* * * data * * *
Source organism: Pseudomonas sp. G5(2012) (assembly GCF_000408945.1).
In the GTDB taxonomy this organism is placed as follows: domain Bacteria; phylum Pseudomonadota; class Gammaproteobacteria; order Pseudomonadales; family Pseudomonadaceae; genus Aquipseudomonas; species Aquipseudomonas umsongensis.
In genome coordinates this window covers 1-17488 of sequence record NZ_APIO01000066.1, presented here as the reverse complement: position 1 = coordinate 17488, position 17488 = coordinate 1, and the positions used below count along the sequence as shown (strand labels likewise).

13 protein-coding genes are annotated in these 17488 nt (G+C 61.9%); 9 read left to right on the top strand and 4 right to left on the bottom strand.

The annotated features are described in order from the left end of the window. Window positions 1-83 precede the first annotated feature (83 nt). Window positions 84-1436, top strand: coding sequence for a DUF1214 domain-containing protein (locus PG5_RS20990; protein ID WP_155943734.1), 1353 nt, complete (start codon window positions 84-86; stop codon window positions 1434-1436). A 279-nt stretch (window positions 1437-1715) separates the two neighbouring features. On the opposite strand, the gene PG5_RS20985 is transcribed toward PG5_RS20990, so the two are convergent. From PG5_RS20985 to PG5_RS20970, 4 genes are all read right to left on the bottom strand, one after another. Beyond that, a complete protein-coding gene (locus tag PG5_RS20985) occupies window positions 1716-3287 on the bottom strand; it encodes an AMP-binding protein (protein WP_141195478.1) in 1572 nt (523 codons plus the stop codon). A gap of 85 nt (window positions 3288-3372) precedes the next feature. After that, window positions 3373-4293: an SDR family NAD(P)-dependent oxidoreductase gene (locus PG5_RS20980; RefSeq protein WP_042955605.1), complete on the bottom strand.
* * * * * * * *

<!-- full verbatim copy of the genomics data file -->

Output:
Source organism: Pseudomonas sp. G5(2012) (assembly GCF_000408945.1).
In the GTDB taxonomy this organism is placed as follows: domain Bacteria; phylum Pseudomonadota; class Gammaproteobacteria; order Pseudomonadales; family Pseudomonadaceae; genus Aquipseudomonas; species Aquipseudomonas umsongensis.
In genome coordinates this window covers 1-17488 of sequence record NZ_APIO01000066.1, presented here as the reverse complement: position 1 = coordinate 17488, position 17488 = coordinate 1, and the positions used below count along the sequence as shown (strand labels likewise).

13 protein-coding genes are annotated in these 17488 nt (G+C 61.9%); 9 read left to right on the top strand and 4 right to left on the bottom strand.

The annotated features are described in order from the left end of the window. Window positions 1-83 precede the first annotated feature (83 nt). Window positions 84-1436, top strand: coding sequence for a DUF1214 domain-containing protein (locus PG5_RS20990; protein ID WP_155943734.1), 1353 nt, complete (start codon window positions 84-86; stop codon window positions 1434-1436). A 279-nt stretch (window positions 1437-1715) separates the two neighbouring features. On the opposite strand, the gene PG5_RS20985 is transcribed toward PG5_RS20990, so the two are convergent. From PG5_RS20985 to PG5_RS20970, 4 genes are all read right to left on the bottom strand, one after another. Beyond that, a complete protein-coding gene (locus tag PG5_RS20985) occupies window positions 1716-3287 on the bottom strand; it encodes an AMP-binding protein (protein WP_141195478.1) in 1572 nt (523 codons plus the stop codon). A gap of 85 nt (window positions 3288-3372) precedes the next feature. After that, window positions 3373-4293: an SDR family NAD(P)-dependent oxidoreductase gene (locus PG5_RS20980; RefSeq protein WP_042955605.1), complete on the bottom strand.